We are hearing a lot about blockchain technology at the moment, and its potential impact on the world of accounting and finance. Like all emerging developments, we need to understand how it's going to work and the effect it's going to have.
In simple terms, blockchain is a single ledger that records transactions between companies. Employees working in those companies are able to have access to the same information in the ledger in real time, if they have permission to do so.
Companies and their customers and suppliers can add data in the ledger and as such, an audit trail is built in "blocks", creating a chain once more than one block is added. Blocks cannot be edited or deleted and all the people involved in the chain can see them, without one specific person being responsible for controlling them.
In terms of accounting, this could be a complete game changer as it means that there is no need for each party to keep its own ledger. There would be one common ledger where maintenance is shared between a customer, supplier, tax authority, bank etc. This will obviously relieve the burden of processing transactions etc from the accountant. And on top of that, the very nature of how the block chain is put together means there is less likelihood of both accounting errors and fraud, as when each block is added into the chain, the rest of the people involved have to verify it.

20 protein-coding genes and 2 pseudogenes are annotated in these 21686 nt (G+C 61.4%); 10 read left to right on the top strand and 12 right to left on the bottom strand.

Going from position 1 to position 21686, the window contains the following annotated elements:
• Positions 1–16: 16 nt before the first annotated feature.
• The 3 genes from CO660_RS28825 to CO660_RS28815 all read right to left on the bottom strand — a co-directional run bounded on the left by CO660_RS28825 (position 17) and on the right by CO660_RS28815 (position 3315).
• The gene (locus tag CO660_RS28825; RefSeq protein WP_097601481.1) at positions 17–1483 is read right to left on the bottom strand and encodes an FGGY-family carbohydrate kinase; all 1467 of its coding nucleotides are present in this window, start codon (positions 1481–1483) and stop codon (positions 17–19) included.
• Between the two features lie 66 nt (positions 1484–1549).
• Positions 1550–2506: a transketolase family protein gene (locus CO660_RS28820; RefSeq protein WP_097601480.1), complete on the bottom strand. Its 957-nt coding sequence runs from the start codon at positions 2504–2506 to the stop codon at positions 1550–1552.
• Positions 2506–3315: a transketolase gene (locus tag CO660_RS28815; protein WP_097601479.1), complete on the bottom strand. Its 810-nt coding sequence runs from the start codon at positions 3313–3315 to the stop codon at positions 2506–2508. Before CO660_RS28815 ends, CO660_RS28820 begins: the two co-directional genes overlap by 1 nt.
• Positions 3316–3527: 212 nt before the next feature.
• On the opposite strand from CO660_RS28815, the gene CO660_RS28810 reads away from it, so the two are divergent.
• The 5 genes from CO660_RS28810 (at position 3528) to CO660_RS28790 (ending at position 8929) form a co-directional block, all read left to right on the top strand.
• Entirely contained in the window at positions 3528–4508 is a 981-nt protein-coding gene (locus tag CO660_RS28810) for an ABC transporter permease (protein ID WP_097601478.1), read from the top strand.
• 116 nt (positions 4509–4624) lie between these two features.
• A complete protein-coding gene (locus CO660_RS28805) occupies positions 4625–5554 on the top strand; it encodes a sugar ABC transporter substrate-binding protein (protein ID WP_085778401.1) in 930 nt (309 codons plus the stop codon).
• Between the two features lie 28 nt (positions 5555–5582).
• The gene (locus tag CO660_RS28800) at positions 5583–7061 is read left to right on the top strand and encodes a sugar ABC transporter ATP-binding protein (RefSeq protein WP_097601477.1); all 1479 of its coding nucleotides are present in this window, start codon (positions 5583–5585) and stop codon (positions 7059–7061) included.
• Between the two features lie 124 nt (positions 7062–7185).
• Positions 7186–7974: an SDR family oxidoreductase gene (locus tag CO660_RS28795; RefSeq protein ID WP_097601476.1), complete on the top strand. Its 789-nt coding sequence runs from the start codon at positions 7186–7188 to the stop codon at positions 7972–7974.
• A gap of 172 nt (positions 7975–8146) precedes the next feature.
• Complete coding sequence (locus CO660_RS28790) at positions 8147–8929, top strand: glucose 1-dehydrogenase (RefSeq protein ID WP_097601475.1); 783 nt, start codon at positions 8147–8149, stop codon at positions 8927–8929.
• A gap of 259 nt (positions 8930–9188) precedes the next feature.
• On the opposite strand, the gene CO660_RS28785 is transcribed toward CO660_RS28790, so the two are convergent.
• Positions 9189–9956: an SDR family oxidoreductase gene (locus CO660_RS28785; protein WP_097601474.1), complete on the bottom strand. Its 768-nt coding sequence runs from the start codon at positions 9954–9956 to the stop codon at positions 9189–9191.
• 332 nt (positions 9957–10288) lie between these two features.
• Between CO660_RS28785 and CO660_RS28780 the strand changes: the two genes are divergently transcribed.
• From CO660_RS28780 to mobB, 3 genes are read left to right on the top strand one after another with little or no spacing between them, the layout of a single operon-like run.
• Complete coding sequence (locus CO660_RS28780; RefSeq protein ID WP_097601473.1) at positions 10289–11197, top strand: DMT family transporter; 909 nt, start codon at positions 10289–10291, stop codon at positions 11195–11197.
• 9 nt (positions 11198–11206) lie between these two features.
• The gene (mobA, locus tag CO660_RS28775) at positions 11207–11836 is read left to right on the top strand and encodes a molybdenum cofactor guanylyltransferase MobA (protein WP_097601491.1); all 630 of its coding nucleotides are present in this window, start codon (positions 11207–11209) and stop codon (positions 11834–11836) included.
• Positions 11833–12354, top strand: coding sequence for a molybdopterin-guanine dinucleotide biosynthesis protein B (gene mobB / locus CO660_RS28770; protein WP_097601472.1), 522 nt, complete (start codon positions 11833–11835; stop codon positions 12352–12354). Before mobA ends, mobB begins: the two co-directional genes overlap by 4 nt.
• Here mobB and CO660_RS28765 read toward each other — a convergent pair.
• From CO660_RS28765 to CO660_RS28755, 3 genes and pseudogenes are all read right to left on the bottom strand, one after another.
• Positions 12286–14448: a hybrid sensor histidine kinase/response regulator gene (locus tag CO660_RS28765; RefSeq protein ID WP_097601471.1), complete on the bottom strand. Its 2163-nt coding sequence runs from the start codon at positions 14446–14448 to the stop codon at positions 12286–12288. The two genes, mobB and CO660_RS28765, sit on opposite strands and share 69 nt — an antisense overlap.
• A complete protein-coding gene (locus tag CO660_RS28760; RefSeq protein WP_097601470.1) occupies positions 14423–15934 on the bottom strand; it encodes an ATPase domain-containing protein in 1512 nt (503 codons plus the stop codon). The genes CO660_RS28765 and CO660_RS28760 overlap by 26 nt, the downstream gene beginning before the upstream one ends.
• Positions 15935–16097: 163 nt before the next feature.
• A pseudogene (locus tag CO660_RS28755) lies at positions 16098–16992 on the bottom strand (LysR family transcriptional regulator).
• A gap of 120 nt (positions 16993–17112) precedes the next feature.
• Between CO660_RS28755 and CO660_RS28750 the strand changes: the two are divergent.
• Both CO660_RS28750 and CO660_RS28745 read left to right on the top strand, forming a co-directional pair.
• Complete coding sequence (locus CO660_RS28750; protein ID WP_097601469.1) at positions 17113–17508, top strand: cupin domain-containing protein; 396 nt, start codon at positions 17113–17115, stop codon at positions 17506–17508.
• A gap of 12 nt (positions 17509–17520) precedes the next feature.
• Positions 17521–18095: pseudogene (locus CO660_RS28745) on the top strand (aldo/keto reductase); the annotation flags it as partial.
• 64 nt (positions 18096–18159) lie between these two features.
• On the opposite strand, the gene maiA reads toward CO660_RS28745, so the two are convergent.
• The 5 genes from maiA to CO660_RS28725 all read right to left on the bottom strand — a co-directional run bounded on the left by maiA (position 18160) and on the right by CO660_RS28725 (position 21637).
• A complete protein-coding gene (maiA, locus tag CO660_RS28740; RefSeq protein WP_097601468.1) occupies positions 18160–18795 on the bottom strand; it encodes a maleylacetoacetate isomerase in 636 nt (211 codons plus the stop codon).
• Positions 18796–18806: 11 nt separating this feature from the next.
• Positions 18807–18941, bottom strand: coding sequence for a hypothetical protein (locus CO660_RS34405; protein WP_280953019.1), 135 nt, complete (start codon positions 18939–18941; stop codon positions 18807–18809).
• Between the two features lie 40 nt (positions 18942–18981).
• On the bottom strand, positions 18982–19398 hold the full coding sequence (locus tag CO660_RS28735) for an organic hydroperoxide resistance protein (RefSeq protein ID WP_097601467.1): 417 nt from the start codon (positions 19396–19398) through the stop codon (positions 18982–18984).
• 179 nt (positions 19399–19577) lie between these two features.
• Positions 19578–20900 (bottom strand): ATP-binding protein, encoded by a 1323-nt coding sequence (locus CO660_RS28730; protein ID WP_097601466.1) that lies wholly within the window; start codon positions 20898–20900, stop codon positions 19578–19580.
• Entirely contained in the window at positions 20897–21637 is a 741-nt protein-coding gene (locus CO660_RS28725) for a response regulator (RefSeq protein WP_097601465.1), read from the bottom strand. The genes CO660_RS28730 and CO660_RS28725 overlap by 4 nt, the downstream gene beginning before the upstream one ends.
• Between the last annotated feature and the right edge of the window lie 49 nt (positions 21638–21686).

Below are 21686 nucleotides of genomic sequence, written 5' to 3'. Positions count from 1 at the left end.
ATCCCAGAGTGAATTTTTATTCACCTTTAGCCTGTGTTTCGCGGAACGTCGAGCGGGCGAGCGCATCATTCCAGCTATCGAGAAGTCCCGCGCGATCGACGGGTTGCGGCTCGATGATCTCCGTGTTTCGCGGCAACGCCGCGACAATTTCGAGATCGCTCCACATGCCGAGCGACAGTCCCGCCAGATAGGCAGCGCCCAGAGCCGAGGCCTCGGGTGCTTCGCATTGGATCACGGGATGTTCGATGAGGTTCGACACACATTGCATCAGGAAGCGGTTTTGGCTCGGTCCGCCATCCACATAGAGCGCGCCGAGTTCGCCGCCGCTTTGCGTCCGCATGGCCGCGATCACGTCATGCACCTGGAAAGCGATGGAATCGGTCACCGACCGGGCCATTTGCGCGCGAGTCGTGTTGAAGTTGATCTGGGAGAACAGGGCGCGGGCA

The issue of security has been a hot topic when it comes to blockchain. How safe and secure is it? In actual fact, to cause real disruption, someone would have to hack into the network of computers of all the organisations involved in the chain at about the same time, which is less likely to occur than a hacker getting into the computer network of a single organisation.
So, that is blockchain in a nutshell. It is still in its early stages, but it does have the potential to change the shape of the accounting and auditing world, and as a consequence, the role of the accountant in the future.